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Singapore launches employment tribunals for white-collar workers

New Employment Claims Tribunals (ECTs) in Singapore have started operation, hearing contractual salary-related claims from workers who earn more than S$4,500 (£2,586) a month.03 Apr 2017

Claims will include the payment of allowances, bonuses, commissions, salary in lieu of notice and retrenchment benefits, provided that these are expressed in monetary terms in the contract, the State Courts said.

This group of people is not covered under Singapore's Employment Act and their only recourse to date has been through the civil courts, the SCourts said.

The ECT will also hear all statutory salary-related claims from those employees who are covered under the Employment Act, Retirement and Re-employment Act, and Child Development Co-Savings Act, taking over the functions of what was known as the Labour Court at the Ministry of Manpower, the Courts said.

These statutory salary-related claims include unpaid salary, overtime pay, salary in lieu of notice, employment assistance payments, and maternity benefits.

The ECT will only hear cases that have undergone mediation at the Tripartite Alliance for Dispute Management (TADM), the Ministry of Manpower approved mediation centre. If mediation is unsuccessful, parties will then be given a certificate to file a claim at the ECT.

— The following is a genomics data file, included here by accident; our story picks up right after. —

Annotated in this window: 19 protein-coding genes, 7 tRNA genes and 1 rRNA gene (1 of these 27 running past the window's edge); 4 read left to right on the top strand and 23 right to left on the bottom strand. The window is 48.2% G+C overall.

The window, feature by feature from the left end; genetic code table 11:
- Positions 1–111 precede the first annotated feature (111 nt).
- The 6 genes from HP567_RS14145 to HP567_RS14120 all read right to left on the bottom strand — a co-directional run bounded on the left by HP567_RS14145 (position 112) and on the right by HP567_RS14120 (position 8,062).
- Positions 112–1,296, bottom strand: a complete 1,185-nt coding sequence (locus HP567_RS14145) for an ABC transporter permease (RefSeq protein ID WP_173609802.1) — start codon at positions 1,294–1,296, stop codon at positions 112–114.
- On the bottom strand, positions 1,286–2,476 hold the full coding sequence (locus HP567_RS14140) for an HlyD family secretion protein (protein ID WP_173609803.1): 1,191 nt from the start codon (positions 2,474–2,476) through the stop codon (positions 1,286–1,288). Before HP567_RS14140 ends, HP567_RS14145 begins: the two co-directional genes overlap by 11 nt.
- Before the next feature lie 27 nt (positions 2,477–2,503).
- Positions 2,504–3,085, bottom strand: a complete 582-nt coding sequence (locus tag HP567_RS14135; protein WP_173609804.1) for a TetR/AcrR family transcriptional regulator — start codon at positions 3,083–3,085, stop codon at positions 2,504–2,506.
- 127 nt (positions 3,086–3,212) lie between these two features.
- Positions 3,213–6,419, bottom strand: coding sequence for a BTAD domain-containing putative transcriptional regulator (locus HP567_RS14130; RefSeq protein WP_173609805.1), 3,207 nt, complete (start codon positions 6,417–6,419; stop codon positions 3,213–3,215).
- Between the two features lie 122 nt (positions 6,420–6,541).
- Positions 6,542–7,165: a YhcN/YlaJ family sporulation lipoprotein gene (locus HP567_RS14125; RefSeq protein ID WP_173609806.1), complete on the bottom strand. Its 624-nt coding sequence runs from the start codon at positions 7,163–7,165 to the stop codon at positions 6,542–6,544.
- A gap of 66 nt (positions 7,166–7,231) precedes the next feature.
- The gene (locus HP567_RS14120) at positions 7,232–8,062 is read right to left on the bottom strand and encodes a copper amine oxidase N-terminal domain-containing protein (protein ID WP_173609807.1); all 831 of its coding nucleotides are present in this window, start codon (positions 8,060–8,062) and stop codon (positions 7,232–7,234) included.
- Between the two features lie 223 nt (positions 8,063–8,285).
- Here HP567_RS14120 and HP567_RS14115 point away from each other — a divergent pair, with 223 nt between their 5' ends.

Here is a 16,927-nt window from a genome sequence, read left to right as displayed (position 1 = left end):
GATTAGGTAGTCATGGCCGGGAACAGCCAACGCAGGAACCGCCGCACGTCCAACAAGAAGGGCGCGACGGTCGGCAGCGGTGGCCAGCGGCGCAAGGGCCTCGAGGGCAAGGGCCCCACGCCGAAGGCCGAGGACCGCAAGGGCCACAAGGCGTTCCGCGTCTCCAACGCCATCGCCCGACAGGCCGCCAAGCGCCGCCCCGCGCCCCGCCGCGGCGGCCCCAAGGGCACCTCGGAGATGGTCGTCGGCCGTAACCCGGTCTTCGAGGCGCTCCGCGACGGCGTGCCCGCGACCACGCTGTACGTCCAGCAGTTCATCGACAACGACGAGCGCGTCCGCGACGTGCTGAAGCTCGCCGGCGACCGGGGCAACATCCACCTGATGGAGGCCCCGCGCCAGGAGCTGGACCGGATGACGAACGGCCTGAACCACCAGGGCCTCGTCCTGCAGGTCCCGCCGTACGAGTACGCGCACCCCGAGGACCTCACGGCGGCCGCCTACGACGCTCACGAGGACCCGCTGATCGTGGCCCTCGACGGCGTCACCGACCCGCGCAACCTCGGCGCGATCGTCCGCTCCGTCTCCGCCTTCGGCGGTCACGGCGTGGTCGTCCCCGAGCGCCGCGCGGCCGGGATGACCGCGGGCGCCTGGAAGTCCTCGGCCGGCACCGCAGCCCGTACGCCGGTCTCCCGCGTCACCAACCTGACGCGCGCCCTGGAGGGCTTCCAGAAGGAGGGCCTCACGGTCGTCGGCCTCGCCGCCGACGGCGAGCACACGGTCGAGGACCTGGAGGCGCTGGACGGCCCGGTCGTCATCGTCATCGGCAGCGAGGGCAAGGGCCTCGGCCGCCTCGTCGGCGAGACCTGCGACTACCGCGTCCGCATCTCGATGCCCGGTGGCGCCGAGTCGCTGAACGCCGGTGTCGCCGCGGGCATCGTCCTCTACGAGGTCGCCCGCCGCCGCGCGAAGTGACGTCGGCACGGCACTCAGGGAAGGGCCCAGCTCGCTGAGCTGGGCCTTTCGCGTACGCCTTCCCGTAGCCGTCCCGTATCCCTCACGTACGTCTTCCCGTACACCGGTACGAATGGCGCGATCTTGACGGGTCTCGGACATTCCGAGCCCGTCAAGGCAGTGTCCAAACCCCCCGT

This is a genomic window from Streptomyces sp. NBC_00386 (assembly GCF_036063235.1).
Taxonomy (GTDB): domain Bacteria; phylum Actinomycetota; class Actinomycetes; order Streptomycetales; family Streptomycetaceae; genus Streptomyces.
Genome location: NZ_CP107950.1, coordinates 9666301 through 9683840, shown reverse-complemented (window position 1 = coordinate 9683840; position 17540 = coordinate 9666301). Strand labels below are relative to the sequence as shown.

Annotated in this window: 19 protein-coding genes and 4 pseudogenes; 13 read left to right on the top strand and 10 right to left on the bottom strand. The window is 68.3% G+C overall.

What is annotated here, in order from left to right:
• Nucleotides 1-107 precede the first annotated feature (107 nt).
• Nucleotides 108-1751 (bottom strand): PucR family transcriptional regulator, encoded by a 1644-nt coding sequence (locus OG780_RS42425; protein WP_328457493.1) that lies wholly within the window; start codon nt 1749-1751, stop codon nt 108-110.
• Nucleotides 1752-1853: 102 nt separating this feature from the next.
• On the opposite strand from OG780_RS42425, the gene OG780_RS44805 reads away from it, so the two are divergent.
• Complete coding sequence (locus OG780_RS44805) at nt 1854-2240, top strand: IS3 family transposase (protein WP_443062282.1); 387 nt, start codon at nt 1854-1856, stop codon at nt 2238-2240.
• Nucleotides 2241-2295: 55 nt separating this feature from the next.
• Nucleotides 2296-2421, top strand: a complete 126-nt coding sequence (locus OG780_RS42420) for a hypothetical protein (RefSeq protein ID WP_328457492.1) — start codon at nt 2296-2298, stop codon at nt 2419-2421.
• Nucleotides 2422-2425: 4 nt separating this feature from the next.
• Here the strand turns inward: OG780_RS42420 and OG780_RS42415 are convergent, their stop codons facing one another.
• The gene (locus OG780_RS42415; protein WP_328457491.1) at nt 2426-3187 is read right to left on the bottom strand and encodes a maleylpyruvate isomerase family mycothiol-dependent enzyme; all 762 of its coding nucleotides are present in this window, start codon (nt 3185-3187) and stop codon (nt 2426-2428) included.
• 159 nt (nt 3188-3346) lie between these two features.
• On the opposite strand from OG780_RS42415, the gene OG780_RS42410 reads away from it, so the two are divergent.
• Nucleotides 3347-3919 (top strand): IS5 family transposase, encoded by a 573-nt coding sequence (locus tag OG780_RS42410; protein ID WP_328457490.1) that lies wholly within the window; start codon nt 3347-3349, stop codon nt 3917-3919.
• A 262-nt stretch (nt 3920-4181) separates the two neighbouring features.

The ECT is designed to provide a fast, low-cost forum for dispute resolution, similar to small claims tribunals, the Courts said. It will have simplified procedures and will be judge-led, with no lawyers. Because of this, it will only have jurisdiction to hear claims worth up to S$20,000, or S$30,000 if the dispute has already undergone mediation assisted by a union.

Presiding judge of the State Courts, Justice See Kee Oon said: "The State Courts continuously seek to be responsive to the evolving needs of society, and we recognise that certain matters can benefit from a judge-led and less adversarial approach in a tribunal setting. The launch of the ECT is another example of the State Courts’ ongoing efforts to provide better access to justice and serve society."

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